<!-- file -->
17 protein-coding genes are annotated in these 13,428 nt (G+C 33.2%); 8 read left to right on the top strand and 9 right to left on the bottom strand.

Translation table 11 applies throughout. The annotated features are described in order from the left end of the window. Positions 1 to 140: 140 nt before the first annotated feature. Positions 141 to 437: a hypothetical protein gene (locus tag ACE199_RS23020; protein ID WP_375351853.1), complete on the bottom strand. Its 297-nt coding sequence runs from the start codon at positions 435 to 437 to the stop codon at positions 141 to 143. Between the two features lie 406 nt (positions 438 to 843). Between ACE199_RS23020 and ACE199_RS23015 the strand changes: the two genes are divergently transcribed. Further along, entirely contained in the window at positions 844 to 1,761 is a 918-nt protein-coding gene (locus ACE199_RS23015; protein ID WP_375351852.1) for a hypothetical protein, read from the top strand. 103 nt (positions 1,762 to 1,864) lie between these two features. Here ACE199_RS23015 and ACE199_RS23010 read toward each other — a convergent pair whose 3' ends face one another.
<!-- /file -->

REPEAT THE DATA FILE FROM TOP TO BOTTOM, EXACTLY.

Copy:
17 protein-coding genes are annotated in these 13,428 nt (G+C 33.2%); 8 read left to right on the top strand and 9 right to left on the bottom strand.

Translation table 11 applies throughout. The annotated features are described in order from the left end of the window. Positions 1 to 140: 140 nt before the first annotated feature. Positions 141 to 437: a hypothetical protein gene (locus tag ACE199_RS23020; protein ID WP_375351853.1), complete on the bottom strand. Its 297-nt coding sequence runs from the start codon at positions 435 to 437 to the stop codon at positions 141 to 143. Between the two features lie 406 nt (positions 438 to 843). Between ACE199_RS23020 and ACE199_RS23015 the strand changes: the two genes are divergently transcribed. Further along, entirely contained in the window at positions 844 to 1,761 is a 918-nt protein-coding gene (locus ACE199_RS23015; protein ID WP_375351852.1) for a hypothetical protein, read from the top strand. 103 nt (positions 1,762 to 1,864) lie between these two features. Here ACE199_RS23015 and ACE199_RS23010 read toward each other — a convergent pair whose 3' ends face one another.